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I would like to make my very personal own linux baby, which is not to get whole world users get involved but myself to use it and do lots of experiment with it, so that when things does not work with other linux, i can show myown linux actually works and i will name it NeverMindMyOwnLinuxCanDoIt.

So that when ever anyone need a solution, i can provide my own tested OS and get out of those company and license issues involved.

Which Linux is really the freedom of choice that has no other involvement pure open and allow others to do what they want to do?

I am thinking to go with Red hat linux and customize it for my own use. But can i?

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I think all fit your criteria of "freedom of choice that has no other involvement pure open and allow others to do what they want to do?" That's the nature of the Linux kernel, and it's various distros in general. –  Marco Ceppi Sep 26 '11 at 18:42
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closed as not constructive by Gilles, Michael Mrozek Sep 28 '11 at 3:02

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Most of the mainstream linux distributions make a fairly big deal out of FOSS and licensing issues. The Linux kernel itself is under GPL, as is the core userland of most distros (in any case, GNU is GPL), so unlimited reuse is probably out of the question (you could try FreeBSD or NetBSD if you need that).

Other than that: Gentoo has a 'compile everything from source' philosophy, which means if it's not open source, you cannot install it; debian is fairly strict in its policies, defaulting to free software only (although you can add non-free sources to your package manager); Ubuntu categorizes its repositories by 'freedom type', defaulting to free software only, but allowing you to enable non-free repositories; other distros probably have similar policies in place.

If you want to build your own Linux distro, Linux From Scratch (LFS, http://www.linuxfromscratch.org/) is the way to go, but you'll have to put in quite some effort to get it to work and keep it up to date. Unless you have strong reasons to avoid one of the tried-and-tested off-the-shelf distros, AND considerable experience with Linux/Unix systems, you're better off with a mainstream Linux flavor.

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Clarification: in Gentoo portage there are also ebuilds that install binaries without compilation. Such ebuilds exists for example for free software apps like LibreOffice and Firefox and for proprietary software like Adobe Reader or Adobe Flash. –  pbm Sep 26 '11 at 20:25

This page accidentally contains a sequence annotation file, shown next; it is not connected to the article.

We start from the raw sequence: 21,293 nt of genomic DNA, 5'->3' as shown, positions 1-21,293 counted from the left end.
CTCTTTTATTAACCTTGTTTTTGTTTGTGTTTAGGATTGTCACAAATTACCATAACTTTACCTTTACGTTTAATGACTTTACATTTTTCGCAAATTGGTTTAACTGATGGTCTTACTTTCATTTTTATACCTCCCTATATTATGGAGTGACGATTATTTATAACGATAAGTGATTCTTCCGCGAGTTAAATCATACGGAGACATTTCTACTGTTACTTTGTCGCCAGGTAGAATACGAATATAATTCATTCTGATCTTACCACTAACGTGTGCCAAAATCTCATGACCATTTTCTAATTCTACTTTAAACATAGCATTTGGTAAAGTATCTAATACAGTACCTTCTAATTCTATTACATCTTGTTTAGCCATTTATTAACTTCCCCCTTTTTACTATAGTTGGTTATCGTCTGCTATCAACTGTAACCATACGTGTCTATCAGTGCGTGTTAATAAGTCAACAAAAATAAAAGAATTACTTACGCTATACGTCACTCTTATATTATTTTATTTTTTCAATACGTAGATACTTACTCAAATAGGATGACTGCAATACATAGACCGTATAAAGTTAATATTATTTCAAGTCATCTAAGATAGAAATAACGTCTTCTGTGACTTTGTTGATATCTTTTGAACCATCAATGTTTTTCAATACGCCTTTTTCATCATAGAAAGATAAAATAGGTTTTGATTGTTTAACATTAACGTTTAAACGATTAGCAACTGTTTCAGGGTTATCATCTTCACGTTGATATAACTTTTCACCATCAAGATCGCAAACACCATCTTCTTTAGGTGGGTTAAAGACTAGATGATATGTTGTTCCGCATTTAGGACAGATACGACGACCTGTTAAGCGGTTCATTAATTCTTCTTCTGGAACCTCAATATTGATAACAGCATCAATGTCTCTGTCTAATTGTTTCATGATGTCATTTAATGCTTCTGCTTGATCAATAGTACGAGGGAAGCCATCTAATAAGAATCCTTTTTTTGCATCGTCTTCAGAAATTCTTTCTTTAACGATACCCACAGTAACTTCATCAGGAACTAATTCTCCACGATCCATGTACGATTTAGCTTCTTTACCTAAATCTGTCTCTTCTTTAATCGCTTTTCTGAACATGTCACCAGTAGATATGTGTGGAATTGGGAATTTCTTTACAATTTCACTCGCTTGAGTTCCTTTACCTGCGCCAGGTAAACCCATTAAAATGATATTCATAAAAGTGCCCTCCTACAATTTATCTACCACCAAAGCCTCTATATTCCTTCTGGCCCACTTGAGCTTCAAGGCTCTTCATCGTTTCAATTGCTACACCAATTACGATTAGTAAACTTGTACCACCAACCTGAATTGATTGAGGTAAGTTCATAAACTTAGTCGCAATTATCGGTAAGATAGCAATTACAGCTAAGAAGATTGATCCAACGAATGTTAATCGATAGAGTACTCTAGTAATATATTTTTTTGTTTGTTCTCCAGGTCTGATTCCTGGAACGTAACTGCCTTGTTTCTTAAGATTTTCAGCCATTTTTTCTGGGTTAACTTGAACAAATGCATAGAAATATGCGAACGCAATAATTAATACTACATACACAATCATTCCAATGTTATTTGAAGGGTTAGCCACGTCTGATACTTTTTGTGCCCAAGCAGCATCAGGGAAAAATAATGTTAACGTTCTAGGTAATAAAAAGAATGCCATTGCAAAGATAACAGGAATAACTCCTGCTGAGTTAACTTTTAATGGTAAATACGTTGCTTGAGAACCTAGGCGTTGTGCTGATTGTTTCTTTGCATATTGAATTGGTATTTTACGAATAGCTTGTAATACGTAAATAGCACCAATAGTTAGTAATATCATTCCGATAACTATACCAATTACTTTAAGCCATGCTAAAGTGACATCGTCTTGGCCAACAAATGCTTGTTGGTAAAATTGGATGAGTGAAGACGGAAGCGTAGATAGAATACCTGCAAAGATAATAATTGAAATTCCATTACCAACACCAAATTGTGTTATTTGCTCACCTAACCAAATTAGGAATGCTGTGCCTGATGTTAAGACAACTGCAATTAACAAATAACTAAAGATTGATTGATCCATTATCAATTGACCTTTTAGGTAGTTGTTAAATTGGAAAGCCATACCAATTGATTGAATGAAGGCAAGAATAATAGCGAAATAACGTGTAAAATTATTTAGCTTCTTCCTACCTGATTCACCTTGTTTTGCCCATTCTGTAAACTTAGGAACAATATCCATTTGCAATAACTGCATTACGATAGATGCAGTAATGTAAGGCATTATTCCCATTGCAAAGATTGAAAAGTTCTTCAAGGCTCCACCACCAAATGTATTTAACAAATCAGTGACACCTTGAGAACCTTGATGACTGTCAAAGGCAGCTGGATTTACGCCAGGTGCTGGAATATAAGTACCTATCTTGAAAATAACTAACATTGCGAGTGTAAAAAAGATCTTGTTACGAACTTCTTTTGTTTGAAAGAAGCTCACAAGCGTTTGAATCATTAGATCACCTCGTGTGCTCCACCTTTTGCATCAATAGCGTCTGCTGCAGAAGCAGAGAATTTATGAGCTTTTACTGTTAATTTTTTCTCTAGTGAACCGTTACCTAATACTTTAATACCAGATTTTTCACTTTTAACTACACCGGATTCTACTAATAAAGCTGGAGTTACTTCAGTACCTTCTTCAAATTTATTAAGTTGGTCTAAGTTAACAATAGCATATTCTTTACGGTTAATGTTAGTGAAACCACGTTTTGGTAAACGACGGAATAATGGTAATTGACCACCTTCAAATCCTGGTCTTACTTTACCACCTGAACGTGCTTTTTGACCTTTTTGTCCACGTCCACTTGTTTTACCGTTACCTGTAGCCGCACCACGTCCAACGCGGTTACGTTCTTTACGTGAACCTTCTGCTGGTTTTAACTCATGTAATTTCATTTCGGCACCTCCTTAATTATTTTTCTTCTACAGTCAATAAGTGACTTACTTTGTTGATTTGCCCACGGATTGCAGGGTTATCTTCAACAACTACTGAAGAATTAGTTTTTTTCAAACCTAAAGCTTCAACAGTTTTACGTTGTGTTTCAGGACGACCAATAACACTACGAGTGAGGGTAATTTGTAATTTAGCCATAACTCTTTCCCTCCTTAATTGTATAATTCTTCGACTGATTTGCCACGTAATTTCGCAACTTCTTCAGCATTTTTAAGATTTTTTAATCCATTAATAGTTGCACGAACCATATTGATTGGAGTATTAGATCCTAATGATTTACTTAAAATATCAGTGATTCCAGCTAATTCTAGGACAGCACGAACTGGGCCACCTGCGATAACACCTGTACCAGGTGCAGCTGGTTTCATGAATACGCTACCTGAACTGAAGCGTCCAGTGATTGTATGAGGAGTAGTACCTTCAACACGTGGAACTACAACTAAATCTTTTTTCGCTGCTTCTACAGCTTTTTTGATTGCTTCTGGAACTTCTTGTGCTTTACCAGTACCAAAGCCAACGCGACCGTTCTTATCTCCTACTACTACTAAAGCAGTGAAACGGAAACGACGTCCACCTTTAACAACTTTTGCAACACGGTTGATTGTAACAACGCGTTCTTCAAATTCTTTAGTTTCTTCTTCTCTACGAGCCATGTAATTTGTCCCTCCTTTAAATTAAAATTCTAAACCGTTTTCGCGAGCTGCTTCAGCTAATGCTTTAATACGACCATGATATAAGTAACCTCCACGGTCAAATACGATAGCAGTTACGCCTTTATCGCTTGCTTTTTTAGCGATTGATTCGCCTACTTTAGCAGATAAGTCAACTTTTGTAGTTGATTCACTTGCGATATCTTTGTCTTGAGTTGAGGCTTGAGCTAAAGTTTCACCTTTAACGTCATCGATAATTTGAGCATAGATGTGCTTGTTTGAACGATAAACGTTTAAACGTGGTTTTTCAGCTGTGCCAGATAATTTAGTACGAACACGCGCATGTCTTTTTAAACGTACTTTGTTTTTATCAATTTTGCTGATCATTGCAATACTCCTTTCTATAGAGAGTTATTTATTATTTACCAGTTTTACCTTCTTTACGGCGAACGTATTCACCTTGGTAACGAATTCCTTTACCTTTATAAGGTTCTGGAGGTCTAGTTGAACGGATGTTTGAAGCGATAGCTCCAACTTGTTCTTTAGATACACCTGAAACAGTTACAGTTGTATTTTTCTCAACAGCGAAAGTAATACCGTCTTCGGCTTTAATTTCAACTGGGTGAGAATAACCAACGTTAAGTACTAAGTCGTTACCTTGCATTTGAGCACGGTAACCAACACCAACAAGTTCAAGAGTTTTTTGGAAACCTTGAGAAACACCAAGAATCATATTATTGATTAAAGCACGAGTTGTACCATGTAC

The FSF has a list of "entirely free" distributions somewhere, but IMVHO their idea of "nonfree" goes too far. –  vonbrand Jan 23 '13 at 13:17
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Go with Slackware! Hands down, I think Slackware is the best for exactly what you're trying to do.. No messy install programs: Slackware's package management is a collection of shell scripts. Many, many moons ago I got started with Linux using Slackware (circa 1994). I have tried other distributions off and on over the years and I keep coming back to Slackware.

I have since created my own CDs based on Slackware. Out of the box, Slackware has a GUI if you want it but it boots to a command prompt. You won't find this with CentOS, Ubuntu, Fedora, etc... You can disable the window manager but for what you're looking to do, Slackware is the best.

Also, Slackware has many things turned off by default requiring you to go enable the features you want such as NFS, Samba, DHCP, NAMED, etc... And if you don't like the version that comes with the stock Slackware, you can easily upgrade using the original source tar balls. In other words you don't have to rely on slackware's packaging to upgrade various software bits. It's simply a matter, in most cases, of downloading the software and doing a "./configure;make;make install" Of course this puts the burden of dependencies back on you but, in my opinion, it makes you a better Linux GURU!

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Pretty much the same goes for debian, and probably most other distros. If you install nothing but the base system, you'll get a terminal with bash and the core GNU userland, and that's about it. Anything else, including X11 and any window managers, can be installed through apt, or you can build from source yourself. –  tdammers Sep 27 '11 at 9:30
doesn't debian impose PAM upon you? Slackware has PAM if you want it but out of the box it's not required nor is SELinux... And what is up with .deb packages? No, thanks. I'm a low level guy and I really don't have time, where I am in my career, to figure out some cryptic package manager. They all suffer from the same problem of trying to hide complexity that I think a seasoned Unix/Linux admin should know. If you go to another company that does not use your distro of choice, you have to learn another package manager. Better to learn what they do under the hood IMHO. –  Eric Sep 28 '11 at 0:25
@Eric: Can i brand my customized Slackware as "MyNewGoogleOSlikeDemo" –  YumYumYum Oct 22 '11 at 10:01
@goOgle: Yes, of course. If by brand you also intend to remove any bread crumbs that you used Slackware as a base then yes. The only three things that mention slackware, that I'm aware of, is (1) libc (libc-slackware-etc) (2) /etc/rc scripts mention slackware in comments and (3) slackware packages directory which you can blow away. If you look at slackware package manager, it's just a bunch of shell scripts that for the most part pass arguments to the ./configure script of most software. I eventually went to LFS but I often use Slackware on systems when I run into problems outside of it. –  Eric Oct 25 '11 at 18:19
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